Water, Water Everywhere, Yet Local U.S. Planners Are Lowballing Their Estimates

A study finds that more than half of American communities are basing their long-term preparations for coastal flooding on numbers that underestimate future sea level rise.

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Tidal flooding fills streets in Norfolk, Virginia on Monday October 3, 2022. Credit: Jim Morrison for The Washington Post via Getty Images
Tidal flooding fills streets in Norfolk, Virginia on Monday October 3, 2022. Credit: Jim Morrison for The Washington Post via Getty Images

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Communities across the U.S. are underestimating future sea level rise, according to a study published in Earth’s Future, a journal from the American Geophysical Union. The study found that more than half of the 54 surveyed locations in the U.S. underestimate the upper end of future sea level rise, compared to regional projections from the Intergovernmental Panel on Climate Change (IPCC).

“Our goal was to understand how well scientific advances in understanding sea-level rise are being incorporated into the local assessment reports,” said lead author Andra Garner, assistant professor at Rowan University in New Jersey. ​The answer in the report? Not very well.  

“Everyone has the same kind of information, such as IPCC reports. But the information tends to be used in very different ways, resulting in different levels of preparation for future sea level rise,” she said.

The team collected local assessment reports for the U.S. and analyzed the most recent report for each location. They then created a database that includes information about each community’s assessment, including sea-level rise projections, future emission scenarios, and the lower, central, and upper sea-level rise estimates. They compared these projections to the actual sea level rise.

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The reports and projections in the new study are grouped by region, and they revealed some differences. The Northeast and West both have many locations that include projections beyond 2100, but there are no such long-term projections for the South. Many projections for the South included only broad estimates.

Communities discussed in the report that underestimate future sea level rise, included the lower Mississippi, such as New Orleans.

According to John Englander, an oceanographer and head of the Rising Seas Institute, even the IPCC, the benchmark for many estimates, is lowballing sea level rise.

“The IPCC is very light on contributions like Antarctic melting, which is proceeding faster and faster,” he said. “Based on just the geologic record, it’s safe to say it’s going to surprise us. Our tendency is to understate.”

“It’s a little like predicting the next earthquake in San Francisco,” said Englander. “We can’t predict those things. We have statistical probabilities, but the collapse of the Greenland ice sheet just can’t be predicted.”

The implications of the new study are profound. Sea level rise projections around the world range from serious to catastrophic. Norfolk, Virginia, is home to the world’s largest naval base, Naval Station Norfolk, which employs thousands and supports 75 ships. Sea level is expected to rise between one and three feet by 2050. Flooding today can prevent children from taking school buses.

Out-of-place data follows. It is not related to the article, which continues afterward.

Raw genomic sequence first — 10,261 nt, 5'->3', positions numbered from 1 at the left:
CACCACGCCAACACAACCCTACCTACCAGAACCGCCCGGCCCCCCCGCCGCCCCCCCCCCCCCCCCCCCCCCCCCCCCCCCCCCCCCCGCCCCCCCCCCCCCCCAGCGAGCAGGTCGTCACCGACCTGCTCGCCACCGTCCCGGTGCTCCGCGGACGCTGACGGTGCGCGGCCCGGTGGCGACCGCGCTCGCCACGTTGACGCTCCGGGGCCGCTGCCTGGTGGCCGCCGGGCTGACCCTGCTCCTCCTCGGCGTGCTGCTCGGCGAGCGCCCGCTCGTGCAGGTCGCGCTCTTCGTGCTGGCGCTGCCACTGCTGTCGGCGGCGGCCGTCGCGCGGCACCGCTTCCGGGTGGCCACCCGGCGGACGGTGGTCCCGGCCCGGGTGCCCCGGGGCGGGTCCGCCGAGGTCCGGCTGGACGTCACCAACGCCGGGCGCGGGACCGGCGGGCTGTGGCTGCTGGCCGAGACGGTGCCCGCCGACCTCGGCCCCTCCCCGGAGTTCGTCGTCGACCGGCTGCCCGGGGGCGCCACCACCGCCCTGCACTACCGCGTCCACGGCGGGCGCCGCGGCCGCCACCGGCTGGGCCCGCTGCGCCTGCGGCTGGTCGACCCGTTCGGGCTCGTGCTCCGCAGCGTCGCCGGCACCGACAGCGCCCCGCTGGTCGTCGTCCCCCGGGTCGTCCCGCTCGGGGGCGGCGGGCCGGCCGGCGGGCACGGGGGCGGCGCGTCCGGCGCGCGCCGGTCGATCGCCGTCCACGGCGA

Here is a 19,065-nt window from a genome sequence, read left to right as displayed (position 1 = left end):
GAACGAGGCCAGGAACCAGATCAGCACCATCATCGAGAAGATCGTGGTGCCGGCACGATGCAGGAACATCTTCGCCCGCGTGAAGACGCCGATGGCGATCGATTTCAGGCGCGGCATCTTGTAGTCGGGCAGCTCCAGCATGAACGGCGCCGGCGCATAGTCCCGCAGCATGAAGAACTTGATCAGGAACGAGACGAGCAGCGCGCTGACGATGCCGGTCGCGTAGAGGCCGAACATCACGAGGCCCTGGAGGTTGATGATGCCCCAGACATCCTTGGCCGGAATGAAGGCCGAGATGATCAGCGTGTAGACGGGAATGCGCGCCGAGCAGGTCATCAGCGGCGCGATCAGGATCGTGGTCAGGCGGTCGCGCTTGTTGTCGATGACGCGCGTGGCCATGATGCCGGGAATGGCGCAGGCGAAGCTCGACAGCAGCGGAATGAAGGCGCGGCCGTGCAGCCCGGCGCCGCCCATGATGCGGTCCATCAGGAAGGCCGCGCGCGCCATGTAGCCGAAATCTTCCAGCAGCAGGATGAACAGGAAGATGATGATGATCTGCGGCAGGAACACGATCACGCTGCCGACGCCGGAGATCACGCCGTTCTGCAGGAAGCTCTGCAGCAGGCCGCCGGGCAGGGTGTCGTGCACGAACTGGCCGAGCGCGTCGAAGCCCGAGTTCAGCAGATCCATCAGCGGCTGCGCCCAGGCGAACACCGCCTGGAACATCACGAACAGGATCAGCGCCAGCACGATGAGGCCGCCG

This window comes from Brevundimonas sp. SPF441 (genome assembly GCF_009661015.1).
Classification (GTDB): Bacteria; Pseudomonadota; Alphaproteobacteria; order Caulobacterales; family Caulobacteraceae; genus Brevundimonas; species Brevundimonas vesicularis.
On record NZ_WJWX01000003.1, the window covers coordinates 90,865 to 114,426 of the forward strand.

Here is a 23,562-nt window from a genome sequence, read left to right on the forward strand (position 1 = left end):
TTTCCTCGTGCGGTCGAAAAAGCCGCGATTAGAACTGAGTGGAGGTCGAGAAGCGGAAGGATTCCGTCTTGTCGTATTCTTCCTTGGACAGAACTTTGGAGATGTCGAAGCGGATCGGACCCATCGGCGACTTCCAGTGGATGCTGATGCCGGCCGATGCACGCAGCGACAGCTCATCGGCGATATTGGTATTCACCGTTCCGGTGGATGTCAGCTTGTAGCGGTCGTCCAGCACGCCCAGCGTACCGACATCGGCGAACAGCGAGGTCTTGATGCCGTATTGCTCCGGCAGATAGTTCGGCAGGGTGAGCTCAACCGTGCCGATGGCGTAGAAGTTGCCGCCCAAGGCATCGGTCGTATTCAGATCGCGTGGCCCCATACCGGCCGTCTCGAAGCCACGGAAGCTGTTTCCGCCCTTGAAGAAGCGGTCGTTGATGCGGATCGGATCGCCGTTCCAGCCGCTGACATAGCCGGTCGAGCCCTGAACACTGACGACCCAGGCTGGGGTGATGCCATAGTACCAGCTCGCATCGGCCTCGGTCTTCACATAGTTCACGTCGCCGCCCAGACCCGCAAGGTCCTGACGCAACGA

To avoid catastrophe, former base commander Joe Bouchard said, the base needs a complete overhaul. “The list is endless,” he said. “The electrical systems, telecommunications, everything is vulnerable.” The cost for adaptation will run into the billions, he said. (Norfolk is among the communities examined in the new study.)

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Other parts of the world are in a situation even more dire. In the distant Solomon Islands, coastal erosion in the Pacific Ocean nation has been severe, stripping away at coconut plantations and even graveyards, according to Melchior Mataki, the country’s environment minister.

“Relocation is often perceived as a last option,” Mataki said. “Yet for some parts of our country, it is the only reasonable and sustainable option.”

The Netherlands has been keeping the sea at bay for generations with dikes, but increasingly the sea is winning. Once a thriving farming area, Noordwaard is now marshlands, designed to flood to keep nearby Dutch cities dry. 

“Several years ago, when you came to that polder, big nice farms were there, acres with potatoes and onions,” said Stan Fleerakkers, a dairy farmer who lives nearby. “Now when you drive there, there’s nothing left of it.”

Unfortunately, because carbon dioxide is fairly stable in the atmosphere, the situation can only get worse without major action, as carbon continues to accumulate. The carbon we emit today will remain in the atmosphere for hundreds of years.

United Nations Secretary-General António Guterres recently warned that rising sea levels due to climate change could spark a “mass exodus of entire populations” and increase the potential for conflict.

“The impact of rising seas is already creating new sources of instability and conflict,” he said at a U.N. Security Council discussion. “We would witness a mass exodus of entire populations on a Biblical scale.”

Avoiding to consider the worst case scenarios “…constricts the picture of what you are looking at,” said Garner. That could leave local governments more vulnerable to the less likely yet still very plausible upper bounds on sea level rise, said Garner. She and her colleagues are planning further research into how and why communities are underestimating sea level rise.

“There’s still a lot to explore here,” said Garner.

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